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Farmers Reach for Big Guns as Super Weeds Refuse to Die (re Monsanto)

Alex Constantine - May 7, 2012

Also see: "Apparently there was a riot-and it stopped Monsanto in Nepal!"


By Nicole Hasham

Sydney Morning Herald, May 8, 2012


ipad art wide AAA 20ld 20 420x0 300x217 - Farmers Reach for Big Guns as Super Weeds Refuse to Die (re Monsanto)"Glyphosate is one of the biggest [weed resistance] problems because it's such  an important herbicide. It's got huge value to the farming system" ... weed  expert, Chris Preston. Photo: Kirk Gilmour

FARMERS are being forced to use poisonous chemicals and revert to outdated  tilling methods to cope with a growing breed of herbicide-resistant "super  weeds".

The problem, triggered by overuse of the popular weedkiller Roundup, poses  health and environmental risks, including soil pollution and toxicity to humans,  and is substantially driving up farm costs.

Since the 1980s, Roundup, otherwise known as glyphosate, has been heralded as  a farming panacea - cheap, easy to use and relatively safe. But in several  countries, including Australia, an over-reliance means weeds have evolved to  withstand it.

The first glyphosate-resistant weed in Australia, annual ryegrass, emerged in  1996. Another five have since been added to the list.

In cities, authorities are also battling glyphosate-resistant weeds on  roadsides and railway lines.

Monsanto, the owner of the Roundup brand, is the world's leading glyphosate  producer, however the chemical is also sold under other brands.

A leading Adelaide-based weed expert, Chris Preston, said the chemical had  become "a victim of its own success".

"Glyphosate is one of the biggest [weed resistance] problems because it's  such an important herbicide. It's got huge value to the farming system," he  said.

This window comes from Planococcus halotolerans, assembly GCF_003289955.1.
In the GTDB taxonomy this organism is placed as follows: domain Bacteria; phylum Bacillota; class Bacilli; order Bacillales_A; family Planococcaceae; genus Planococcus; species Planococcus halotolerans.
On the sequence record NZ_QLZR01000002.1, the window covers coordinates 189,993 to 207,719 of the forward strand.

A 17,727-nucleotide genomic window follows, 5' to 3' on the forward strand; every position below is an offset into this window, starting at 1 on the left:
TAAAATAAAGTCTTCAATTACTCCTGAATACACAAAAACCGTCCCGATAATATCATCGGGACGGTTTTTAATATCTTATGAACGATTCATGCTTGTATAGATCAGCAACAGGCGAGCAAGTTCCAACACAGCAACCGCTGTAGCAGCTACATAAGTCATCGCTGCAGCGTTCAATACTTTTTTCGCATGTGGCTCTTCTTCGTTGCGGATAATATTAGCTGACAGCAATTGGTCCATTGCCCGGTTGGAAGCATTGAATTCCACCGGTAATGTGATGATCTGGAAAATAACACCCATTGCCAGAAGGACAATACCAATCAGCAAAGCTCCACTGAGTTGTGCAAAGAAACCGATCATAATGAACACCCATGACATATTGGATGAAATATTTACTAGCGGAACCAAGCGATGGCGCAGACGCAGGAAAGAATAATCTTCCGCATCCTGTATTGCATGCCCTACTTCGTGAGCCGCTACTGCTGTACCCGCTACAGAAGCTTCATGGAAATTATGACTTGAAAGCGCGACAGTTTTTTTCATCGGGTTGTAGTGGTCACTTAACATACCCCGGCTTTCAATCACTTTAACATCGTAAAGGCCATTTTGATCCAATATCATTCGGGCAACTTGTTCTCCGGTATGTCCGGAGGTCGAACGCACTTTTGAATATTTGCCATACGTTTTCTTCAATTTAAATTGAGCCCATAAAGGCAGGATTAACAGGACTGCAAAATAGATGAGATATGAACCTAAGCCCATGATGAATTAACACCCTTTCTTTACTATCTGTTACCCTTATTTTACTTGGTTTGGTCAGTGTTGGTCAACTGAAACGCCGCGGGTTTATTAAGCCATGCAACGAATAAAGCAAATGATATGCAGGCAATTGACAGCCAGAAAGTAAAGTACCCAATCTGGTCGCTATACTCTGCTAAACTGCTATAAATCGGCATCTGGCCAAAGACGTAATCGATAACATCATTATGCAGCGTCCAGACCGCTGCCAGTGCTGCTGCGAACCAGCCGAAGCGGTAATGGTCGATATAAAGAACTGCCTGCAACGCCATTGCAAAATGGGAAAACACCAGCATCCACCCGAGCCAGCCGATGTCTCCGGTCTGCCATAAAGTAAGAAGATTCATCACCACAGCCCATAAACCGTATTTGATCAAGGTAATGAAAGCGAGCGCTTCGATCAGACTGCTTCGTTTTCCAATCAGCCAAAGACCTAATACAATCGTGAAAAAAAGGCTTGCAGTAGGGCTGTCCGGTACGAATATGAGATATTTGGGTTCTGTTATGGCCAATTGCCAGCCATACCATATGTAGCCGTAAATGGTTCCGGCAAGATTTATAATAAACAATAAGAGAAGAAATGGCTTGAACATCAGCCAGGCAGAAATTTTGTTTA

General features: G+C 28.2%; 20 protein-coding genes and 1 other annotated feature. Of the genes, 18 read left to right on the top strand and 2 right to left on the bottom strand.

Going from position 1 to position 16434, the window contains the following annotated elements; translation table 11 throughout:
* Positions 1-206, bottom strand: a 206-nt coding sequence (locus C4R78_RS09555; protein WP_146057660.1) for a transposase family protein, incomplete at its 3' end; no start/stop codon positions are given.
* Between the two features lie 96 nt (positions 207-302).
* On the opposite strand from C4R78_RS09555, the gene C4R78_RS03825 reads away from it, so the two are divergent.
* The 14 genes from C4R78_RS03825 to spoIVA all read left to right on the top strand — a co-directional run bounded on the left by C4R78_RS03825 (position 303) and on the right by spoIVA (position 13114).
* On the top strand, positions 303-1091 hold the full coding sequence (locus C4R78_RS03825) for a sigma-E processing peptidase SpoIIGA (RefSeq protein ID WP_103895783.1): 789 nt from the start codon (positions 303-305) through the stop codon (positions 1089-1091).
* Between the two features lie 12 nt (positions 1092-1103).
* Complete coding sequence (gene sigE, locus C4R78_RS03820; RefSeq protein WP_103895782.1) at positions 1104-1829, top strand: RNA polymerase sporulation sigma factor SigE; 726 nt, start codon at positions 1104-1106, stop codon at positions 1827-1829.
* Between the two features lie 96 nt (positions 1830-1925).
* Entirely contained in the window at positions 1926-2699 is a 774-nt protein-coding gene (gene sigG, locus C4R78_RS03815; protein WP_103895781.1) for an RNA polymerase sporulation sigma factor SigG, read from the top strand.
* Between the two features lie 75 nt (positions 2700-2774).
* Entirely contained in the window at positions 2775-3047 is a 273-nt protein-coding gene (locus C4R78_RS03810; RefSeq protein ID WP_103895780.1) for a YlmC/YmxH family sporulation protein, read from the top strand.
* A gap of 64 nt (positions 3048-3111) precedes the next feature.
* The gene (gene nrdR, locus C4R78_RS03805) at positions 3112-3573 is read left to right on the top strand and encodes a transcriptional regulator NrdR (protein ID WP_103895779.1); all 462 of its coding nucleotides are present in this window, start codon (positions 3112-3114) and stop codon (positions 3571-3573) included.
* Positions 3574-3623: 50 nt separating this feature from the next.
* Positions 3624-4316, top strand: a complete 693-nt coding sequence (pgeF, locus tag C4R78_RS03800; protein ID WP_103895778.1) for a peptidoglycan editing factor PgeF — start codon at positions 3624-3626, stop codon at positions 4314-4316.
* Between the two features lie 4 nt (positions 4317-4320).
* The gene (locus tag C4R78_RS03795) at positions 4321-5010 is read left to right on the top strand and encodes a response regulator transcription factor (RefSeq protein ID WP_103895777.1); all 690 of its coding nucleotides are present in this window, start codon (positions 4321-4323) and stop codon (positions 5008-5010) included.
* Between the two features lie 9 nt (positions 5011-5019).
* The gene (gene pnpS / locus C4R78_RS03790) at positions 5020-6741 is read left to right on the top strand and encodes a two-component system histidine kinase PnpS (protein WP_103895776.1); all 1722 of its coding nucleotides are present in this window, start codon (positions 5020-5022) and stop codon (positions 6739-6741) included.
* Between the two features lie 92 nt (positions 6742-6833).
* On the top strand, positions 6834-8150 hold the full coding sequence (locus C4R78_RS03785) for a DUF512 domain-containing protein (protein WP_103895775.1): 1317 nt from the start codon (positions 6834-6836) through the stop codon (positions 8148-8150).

A spokesman for the Department of Agriculture, Fisheries and Forestry said as  glyphosate use continues, ''the number of resistant plants will continue to  multiply''.

Alternative chemicals and tillage, which can also lead to soil erosion, "may  result in health [and] environmental risks from using herbicides that are more  toxic to mammals or remain in the soils,'' he said.

Glyphosate-resistant weeds can also stifle crop yields and lead to higher  farm costs, including fuel for machinery and more expensive herbicides.

Most cases of glyphosate resistance in Australia occur in northern NSW, where  year-round rainfall, and resulting weeds, have led to heavy use of the  herbicide.

Grain and pulse farmer Graeme Constance, of Bellata, near Narrabri, has  reverted to selective tilling and older herbicides known to cause nosebleeds and  enter groundwater systems.

The world-first glyphosate-resistant species of awnless barnyard grass was  found on his farm in 2007 and has since been documented on 50 properties across  Australia.

"Even though we've reduced [the weeds], it's not quickly eradicated," Mr  Constance said.

"We're trying very hard to look after our land and do things in an  environmentally friendly way … but we have to [grow] food."

A Monsanto Australia spokeswoman said herbicide resistance was one of the  greatest modern challenges facing farmers, and ''the threat of resistance to  glyphosate-based herbicides is real''


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